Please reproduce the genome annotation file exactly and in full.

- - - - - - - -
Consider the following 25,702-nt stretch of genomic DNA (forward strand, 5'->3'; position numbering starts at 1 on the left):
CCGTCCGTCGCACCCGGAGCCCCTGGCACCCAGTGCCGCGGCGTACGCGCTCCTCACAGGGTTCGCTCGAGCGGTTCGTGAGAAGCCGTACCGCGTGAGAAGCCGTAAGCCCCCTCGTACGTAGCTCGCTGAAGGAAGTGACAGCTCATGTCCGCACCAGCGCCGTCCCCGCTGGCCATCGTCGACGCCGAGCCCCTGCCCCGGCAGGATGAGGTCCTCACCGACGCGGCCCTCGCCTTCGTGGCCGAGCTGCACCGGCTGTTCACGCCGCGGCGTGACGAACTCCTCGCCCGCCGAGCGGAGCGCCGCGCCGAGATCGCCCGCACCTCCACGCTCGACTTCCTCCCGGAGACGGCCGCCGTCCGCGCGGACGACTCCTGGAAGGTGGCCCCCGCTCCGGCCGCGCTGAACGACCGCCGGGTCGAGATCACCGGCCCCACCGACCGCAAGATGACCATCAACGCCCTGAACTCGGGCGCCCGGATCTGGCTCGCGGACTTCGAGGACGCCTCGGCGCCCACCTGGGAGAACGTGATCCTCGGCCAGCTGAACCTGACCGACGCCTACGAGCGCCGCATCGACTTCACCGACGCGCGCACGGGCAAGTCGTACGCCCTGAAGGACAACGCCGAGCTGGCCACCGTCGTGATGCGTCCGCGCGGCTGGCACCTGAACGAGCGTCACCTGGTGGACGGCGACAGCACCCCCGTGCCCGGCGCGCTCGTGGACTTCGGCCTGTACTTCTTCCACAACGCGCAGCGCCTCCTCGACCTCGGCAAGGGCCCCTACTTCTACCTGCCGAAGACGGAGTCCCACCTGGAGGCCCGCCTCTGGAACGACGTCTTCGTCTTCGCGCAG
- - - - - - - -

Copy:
Consider the following 25,702-nt stretch of genomic DNA (forward strand, 5'->3'; position numbering starts at 1 on the left):
CCGTCCGTCGCACCCGGAGCCCCTGGCACCCAGTGCCGCGGCGTACGCGCTCCTCACAGGGTTCGCTCGAGCGGTTCGTGAGAAGCCGTACCGCGTGAGAAGCCGTAAGCCCCCTCGTACGTAGCTCGCTGAAGGAAGTGACAGCTCATGTCCGCACCAGCGCCGTCCCCGCTGGCCATCGTCGACGCCGAGCCCCTGCCCCGGCAGGATGAGGTCCTCACCGACGCGGCCCTCGCCTTCGTGGCCGAGCTGCACCGGCTGTTCACGCCGCGGCGTGACGAACTCCTCGCCCGCCGAGCGGAGCGCCGCGCCGAGATCGCCCGCACCTCCACGCTCGACTTCCTCCCGGAGACGGCCGCCGTCCGCGCGGACGACTCCTGGAAGGTGGCCCCCGCTCCGGCCGCGCTGAACGACCGCCGGGTCGAGATCACCGGCCCCACCGACCGCAAGATGACCATCAACGCCCTGAACTCGGGCGCCCGGATCTGGCTCGCGGACTTCGAGGACGCCTCGGCGCCCACCTGGGAGAACGTGATCCTCGGCCAGCTGAACCTGACCGACGCCTACGAGCGCCGCATCGACTTCACCGACGCGCGCACGGGCAAGTCGTACGCCCTGAAGGACAACGCCGAGCTGGCCACCGTCGTGATGCGTCCGCGCGGCTGGCACCTGAACGAGCGTCACCTGGTGGACGGCGACAGCACCCCCGTGCCCGGCGCGCTCGTGGACTTCGGCCTGTACTTCTTCCACAACGCGCAGCGCCTCCTCGACCTCGGCAAGGGCCCCTACTTCTACCTGCCGAAGACGGAGTCCCACCTGGAGGCCCGCCTCTGGAACGACGTCTTCGTCTTCGCGCAG